Reply: Passed PMP - First Attempt - AT/AT/AT (May 29, 2021)

Your e-mail address will never be displayed on the site.

Topic History of : Passed PMP - First Attempt - AT/AT/AT (May 29, 2021)

Max. showing the last 6 posts - (Last post first)
1 month 4 weeks ago #27495

Yolanda Mabutas

Yolanda Mabutas's Avatar

Hi Sharanjit,

Congratulations on your well-deserved success!

Thank you for sharing your lessons learned and good luck with your future endeavors.
1 month 4 weeks ago #27490

Sharanjit Kaur

Sharanjit Kaur's Avatar

Hello Everyone,

Today (May 29, 2021), I passed the PMP exam in my first attempt with the above target in all three domains. I can't express my happiness in words. I visited this forum almost every day during my preparation and eagerly waited for the lessons learned and new success stories of the PMP candidates. Here I am sharing my success story.

Preparation: I prepared for almost 9 to 10 weeks for the exam. I was working from home and dedicated nearly 5 to 6 hours a day to study. I was very focused throughout my preparation. (I have a two-year-old baby who is super naughty, but my mom was super supportive of taking care of him 24*7. I am blessed to have her in my life.)

Joseph Phillips Udemy videos - 1 time
Rita's 10th edition - 3 times
PMBOK 6th edition - 3 times
Agile practice guide - 3 times
Prepcast Simulator - All questions (1st Mock - 66%, 2nd Mock - 77%, 3rd Mock - 80%, 4th Mock - 84%). I did the 3rd and 4th mock in the last week. I always did other questions in a timed setting and random selection.
lovepmp.com - a free resource for more than 2500 questions (I did around 400 questions randomly in the last week).

In the initial period (almost two-three weeks), I read the books only (Rita's 10th edition mainly) and watched Joseph Phillips videos. I couldn't understand PMBOK 6th edition, it was so dull and dry for me, but after finishing Ritas's book twice and watching all videos, I was able to read PMBOK in detail. And guess what, I started loving the book and managed to read it three times in my complete study duration. Once I went over all the text/materials at least once, I purchased the precast simulator, and it helped me a lot. I got used to scenario-based questions and, most importantly, time management. I started with 20, then 30, then 40, and then 60 questions set. The actual exam does check your time management skills as well.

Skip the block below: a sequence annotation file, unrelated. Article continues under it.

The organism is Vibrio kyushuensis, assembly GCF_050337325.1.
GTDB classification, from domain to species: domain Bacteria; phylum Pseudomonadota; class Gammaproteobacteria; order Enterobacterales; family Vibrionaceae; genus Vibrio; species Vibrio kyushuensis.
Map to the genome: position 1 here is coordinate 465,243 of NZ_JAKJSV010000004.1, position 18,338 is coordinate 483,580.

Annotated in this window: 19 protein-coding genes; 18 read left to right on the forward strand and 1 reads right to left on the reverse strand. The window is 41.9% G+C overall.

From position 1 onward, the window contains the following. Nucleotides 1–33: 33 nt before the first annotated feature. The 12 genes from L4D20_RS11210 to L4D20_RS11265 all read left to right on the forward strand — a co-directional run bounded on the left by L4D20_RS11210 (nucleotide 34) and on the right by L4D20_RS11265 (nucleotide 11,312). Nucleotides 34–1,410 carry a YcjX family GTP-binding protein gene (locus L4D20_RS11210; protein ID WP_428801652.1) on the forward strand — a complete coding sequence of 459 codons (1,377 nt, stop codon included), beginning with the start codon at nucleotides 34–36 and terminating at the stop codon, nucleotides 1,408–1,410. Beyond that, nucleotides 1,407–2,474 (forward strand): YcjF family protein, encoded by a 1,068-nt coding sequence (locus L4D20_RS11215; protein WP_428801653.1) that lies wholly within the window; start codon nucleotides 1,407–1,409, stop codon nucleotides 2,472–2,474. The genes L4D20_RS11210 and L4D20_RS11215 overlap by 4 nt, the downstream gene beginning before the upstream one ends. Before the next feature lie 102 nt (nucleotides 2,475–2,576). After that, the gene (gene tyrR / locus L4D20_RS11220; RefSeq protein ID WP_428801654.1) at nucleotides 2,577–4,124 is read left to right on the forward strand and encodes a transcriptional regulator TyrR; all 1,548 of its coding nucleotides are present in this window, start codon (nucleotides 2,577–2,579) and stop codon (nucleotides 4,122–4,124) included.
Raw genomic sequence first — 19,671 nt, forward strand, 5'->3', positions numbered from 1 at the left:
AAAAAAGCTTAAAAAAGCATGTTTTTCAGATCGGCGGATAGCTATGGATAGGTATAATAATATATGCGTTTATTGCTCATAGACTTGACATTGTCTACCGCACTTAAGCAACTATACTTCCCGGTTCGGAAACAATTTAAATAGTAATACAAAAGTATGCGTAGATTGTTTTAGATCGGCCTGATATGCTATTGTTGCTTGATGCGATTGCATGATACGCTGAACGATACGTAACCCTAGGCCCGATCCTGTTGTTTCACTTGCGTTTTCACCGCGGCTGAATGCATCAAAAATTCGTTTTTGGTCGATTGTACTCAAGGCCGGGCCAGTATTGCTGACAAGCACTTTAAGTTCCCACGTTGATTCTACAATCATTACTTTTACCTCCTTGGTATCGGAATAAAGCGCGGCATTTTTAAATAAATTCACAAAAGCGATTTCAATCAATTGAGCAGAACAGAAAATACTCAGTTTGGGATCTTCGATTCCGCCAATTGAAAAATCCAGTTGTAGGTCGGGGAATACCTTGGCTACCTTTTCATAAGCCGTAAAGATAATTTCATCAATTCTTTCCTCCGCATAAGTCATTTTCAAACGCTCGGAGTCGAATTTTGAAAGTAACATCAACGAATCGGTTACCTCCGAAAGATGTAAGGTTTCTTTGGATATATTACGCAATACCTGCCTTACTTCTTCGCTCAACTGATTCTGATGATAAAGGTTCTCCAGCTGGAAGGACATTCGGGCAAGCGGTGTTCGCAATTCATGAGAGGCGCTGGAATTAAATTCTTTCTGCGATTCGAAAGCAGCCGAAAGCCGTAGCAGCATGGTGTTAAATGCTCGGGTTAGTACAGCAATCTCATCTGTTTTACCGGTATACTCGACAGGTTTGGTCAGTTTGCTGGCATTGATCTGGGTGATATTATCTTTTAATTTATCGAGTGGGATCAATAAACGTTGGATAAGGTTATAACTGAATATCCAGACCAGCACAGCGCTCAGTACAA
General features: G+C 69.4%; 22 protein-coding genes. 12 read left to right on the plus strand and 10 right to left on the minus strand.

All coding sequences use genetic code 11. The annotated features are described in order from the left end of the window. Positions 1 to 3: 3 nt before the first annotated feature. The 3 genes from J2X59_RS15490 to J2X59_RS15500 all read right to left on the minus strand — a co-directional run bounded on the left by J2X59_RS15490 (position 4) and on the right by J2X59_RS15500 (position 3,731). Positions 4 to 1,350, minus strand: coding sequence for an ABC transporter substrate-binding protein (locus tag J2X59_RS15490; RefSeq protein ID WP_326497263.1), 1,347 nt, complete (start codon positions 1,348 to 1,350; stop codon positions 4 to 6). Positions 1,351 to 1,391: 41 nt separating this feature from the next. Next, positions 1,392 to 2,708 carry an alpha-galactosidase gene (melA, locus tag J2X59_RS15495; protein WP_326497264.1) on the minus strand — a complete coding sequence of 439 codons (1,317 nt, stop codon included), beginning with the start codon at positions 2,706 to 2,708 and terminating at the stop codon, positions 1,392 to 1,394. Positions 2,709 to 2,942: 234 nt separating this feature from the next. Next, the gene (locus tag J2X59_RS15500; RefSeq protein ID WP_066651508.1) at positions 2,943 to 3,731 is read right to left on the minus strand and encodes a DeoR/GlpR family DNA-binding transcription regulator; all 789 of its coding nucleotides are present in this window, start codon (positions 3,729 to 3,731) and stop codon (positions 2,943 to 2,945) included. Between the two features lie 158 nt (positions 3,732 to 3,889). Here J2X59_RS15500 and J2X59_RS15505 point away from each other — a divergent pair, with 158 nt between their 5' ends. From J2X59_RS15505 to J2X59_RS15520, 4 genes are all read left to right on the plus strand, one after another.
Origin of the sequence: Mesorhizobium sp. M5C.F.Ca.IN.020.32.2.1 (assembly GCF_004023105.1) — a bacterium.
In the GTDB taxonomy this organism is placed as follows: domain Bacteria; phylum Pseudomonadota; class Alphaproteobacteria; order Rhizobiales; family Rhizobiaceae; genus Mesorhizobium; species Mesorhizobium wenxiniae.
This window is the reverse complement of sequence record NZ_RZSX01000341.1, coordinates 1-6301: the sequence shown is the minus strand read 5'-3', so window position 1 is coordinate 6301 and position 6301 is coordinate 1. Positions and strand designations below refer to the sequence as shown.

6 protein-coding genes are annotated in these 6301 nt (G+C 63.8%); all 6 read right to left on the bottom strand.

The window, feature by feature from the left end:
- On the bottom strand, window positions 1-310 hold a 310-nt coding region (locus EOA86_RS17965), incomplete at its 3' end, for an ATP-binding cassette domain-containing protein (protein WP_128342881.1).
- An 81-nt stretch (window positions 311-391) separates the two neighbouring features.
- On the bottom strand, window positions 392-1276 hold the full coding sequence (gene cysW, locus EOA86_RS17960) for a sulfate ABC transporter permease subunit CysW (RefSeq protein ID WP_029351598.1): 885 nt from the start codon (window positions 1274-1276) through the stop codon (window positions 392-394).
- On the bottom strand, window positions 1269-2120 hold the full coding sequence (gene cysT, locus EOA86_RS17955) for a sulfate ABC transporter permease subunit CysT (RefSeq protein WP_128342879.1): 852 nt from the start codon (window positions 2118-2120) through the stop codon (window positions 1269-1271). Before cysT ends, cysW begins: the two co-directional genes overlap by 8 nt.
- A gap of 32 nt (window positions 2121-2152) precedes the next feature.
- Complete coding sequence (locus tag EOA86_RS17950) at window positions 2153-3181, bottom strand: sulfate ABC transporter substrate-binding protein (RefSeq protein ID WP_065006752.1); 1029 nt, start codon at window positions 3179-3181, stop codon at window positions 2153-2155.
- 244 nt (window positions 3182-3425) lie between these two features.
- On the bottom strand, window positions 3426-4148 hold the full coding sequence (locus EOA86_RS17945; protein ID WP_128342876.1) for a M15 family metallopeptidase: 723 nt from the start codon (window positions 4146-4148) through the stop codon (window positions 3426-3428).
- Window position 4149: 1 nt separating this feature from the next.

I also made notes of all processes, hanged them on the wall, and went over them every other day—two whiteboards with all tools and techs and additional important notes. (Everybody has a different way of preparation. For me, visuals always work better.).

In the last week of my preparation, I just did the questions (mainly precast) and finished my final two mocks 80% above, making me confident that I am ready (Although I never felt I was fully prepared). I also created a notebook with details of my wrong questions and topics I wanted to go over multiple times, such as SPI, CPI, agile concepts, etc. I did study a lot because I knew I had no time to prepare for the second attempt due to family and job responsibilities. It was my only shot.

EXAM DAY: I gave a test center-based exam because of unstable internet in my house. I went almost 1.5 hours early, and they were nice enough to get me started right away. I took both breaks and had some almonds and water during the break. I spend 75 minutes on the first 60 questions - then took the first 10-minute break - spent 80 minutes for the following 60 questions - then took the second 10-minute break - spent 70 minutes in the last 60 questions. I gave full time for each question, so I didn't have much time to review my questions, which was okay because I knew I couldn't answer them any better with more time.

In the end, you submit, and the congratulations message pops up. The amount of relief is inexpressible.

EXAM TIP: I had no ITTOS's or direct questions from predictive methodology. 97% of questions were scenario-based, and that too from the hybrid. So don't spend much time memorizing but understand the concept, such as what a project manager will do in difficult situations, how a project manager will support his team and organization, etc.

In the end, I would suggest that you keep moving forward and don't stop no matter what! Hard work does pay!

All the very best!

Sharanjit Kaur,MPH, PMP

Training for Project Management Professional (PMP)®, PMI Agile Certified Practitioner (PMI-ACP)®, and Certified Associate in Project Management (CAPM)®